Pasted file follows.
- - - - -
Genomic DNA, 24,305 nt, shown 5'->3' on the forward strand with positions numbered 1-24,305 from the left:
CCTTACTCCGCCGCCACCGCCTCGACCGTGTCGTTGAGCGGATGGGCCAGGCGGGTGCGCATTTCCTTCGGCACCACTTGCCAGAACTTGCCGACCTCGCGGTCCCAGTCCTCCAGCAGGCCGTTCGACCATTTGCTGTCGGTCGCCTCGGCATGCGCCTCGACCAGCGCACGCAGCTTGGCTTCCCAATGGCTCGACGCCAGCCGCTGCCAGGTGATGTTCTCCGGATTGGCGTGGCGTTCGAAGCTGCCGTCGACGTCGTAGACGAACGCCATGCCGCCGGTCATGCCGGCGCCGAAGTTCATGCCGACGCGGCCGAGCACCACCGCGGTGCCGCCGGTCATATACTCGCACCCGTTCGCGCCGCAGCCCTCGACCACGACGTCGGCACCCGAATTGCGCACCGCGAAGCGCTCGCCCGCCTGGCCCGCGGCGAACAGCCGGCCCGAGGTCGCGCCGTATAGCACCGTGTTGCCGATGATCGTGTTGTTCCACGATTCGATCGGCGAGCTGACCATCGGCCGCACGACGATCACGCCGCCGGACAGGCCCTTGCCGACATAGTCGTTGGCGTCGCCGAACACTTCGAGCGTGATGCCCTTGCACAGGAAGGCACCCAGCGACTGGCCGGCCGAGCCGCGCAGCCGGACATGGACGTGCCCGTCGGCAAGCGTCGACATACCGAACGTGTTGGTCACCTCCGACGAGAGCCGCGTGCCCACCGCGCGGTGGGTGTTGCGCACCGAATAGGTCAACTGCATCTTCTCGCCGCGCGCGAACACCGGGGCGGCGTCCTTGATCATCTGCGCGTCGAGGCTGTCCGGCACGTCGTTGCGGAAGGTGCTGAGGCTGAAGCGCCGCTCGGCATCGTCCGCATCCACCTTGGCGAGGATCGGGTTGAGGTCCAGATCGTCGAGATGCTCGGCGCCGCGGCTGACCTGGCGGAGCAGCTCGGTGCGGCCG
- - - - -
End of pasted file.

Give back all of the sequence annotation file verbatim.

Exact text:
Genomic DNA, 24,305 nt, shown 5'->3' on the forward strand with positions numbered 1-24,305 from the left:
CCTTACTCCGCCGCCACCGCCTCGACCGTGTCGTTGAGCGGATGGGCCAGGCGGGTGCGCATTTCCTTCGGCACCACTTGCCAGAACTTGCCGACCTCGCGGTCCCAGTCCTCCAGCAGGCCGTTCGACCATTTGCTGTCGGTCGCCTCGGCATGCGCCTCGACCAGCGCACGCAGCTTGGCTTCCCAATGGCTCGACGCCAGCCGCTGCCAGGTGATGTTCTCCGGATTGGCGTGGCGTTCGAAGCTGCCGTCGACGTCGTAGACGAACGCCATGCCGCCGGTCATGCCGGCGCCGAAGTTCATGCCGACGCGGCCGAGCACCACCGCGGTGCCGCCGGTCATATACTCGCACCCGTTCGCGCCGCAGCCCTCGACCACGACGTCGGCACCCGAATTGCGCACCGCGAAGCGCTCGCCCGCCTGGCCCGCGGCGAACAGCCGGCCCGAGGTCGCGCCGTATAGCACCGTGTTGCCGATGATCGTGTTGTTCCACGATTCGATCGGCGAGCTGACCATCGGCCGCACGACGATCACGCCGCCGGACAGGCCCTTGCCGACATAGTCGTTGGCGTCGCCGAACACTTCGAGCGTGATGCCCTTGCACAGGAAGGCACCCAGCGACTGGCCGGCCGAGCCGCGCAGCCGGACATGGACGTGCCCGTCGGCAAGCGTCGACATACCGAACGTGTTGGTCACCTCCGACGAGAGCCGCGTGCCCACCGCGCGGTGGGTGTTGCGCACCGAATAGGTCAACTGCATCTTCTCGCCGCGCGCGAACACCGGGGCGGCGTCCTTGATCATCTGCGCGTCGAGGCTGTCCGGCACGTCGTTGCGGAAGGTGCTGAGGCTGAAGCGCCGCTCGGCATCGTCCGCATCCACCTTGGCGAGGATCGGGTTGAGGTCCAGATCGTCGAGATGCTCGGCGCCGCGGCTGACCTGGCGGAGCAGCTCGGTGCGGCCG